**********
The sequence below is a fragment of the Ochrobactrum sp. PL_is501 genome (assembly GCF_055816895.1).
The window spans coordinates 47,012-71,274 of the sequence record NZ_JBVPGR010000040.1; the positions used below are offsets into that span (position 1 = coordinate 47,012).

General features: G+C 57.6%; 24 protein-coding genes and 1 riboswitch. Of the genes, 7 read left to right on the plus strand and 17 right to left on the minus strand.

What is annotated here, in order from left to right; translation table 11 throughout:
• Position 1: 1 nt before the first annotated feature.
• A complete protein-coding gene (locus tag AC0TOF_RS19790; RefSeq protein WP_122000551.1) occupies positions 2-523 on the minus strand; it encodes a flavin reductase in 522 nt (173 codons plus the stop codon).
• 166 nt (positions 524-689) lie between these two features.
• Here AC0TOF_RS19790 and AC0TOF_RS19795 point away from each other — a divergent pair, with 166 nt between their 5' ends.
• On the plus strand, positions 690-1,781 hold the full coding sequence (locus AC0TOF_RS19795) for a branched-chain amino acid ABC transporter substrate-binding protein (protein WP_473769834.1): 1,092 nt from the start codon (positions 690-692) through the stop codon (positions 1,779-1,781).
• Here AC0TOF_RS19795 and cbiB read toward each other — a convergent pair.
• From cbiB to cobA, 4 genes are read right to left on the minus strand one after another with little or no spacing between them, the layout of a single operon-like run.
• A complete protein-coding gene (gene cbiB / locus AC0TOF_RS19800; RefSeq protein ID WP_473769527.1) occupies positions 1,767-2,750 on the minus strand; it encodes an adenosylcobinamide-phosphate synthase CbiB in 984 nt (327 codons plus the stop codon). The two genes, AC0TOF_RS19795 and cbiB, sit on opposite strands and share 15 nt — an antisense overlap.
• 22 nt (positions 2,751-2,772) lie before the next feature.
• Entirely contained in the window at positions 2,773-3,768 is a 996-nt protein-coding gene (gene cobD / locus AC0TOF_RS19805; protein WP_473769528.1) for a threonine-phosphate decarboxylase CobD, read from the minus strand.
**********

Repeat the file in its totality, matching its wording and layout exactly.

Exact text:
The sequence below is a fragment of the Ochrobactrum sp. PL_is501 genome (assembly GCF_055816895.1).
The window spans coordinates 47,012-71,274 of the sequence record NZ_JBVPGR010000040.1; the positions used below are offsets into that span (position 1 = coordinate 47,012).

General features: G+C 57.6%; 24 protein-coding genes and 1 riboswitch. Of the genes, 7 read left to right on the plus strand and 17 right to left on the minus strand.

What is annotated here, in order from left to right; translation table 11 throughout:
• Position 1: 1 nt before the first annotated feature.
• A complete protein-coding gene (locus tag AC0TOF_RS19790; RefSeq protein WP_122000551.1) occupies positions 2-523 on the minus strand; it encodes a flavin reductase in 522 nt (173 codons plus the stop codon).
• 166 nt (positions 524-689) lie between these two features.
• Here AC0TOF_RS19790 and AC0TOF_RS19795 point away from each other — a divergent pair, with 166 nt between their 5' ends.
• On the plus strand, positions 690-1,781 hold the full coding sequence (locus AC0TOF_RS19795) for a branched-chain amino acid ABC transporter substrate-binding protein (protein WP_473769834.1): 1,092 nt from the start codon (positions 690-692) through the stop codon (positions 1,779-1,781).
• Here AC0TOF_RS19795 and cbiB read toward each other — a convergent pair.
• From cbiB to cobA, 4 genes are read right to left on the minus strand one after another with little or no spacing between them, the layout of a single operon-like run.
• A complete protein-coding gene (gene cbiB / locus AC0TOF_RS19800; RefSeq protein ID WP_473769527.1) occupies positions 1,767-2,750 on the minus strand; it encodes an adenosylcobinamide-phosphate synthase CbiB in 984 nt (327 codons plus the stop codon). The two genes, AC0TOF_RS19795 and cbiB, sit on opposite strands and share 15 nt — an antisense overlap.
• 22 nt (positions 2,751-2,772) lie before the next feature.
• Entirely contained in the window at positions 2,773-3,768 is a 996-nt protein-coding gene (gene cobD / locus AC0TOF_RS19805; protein WP_473769528.1) for a threonine-phosphate decarboxylase CobD, read from the minus strand.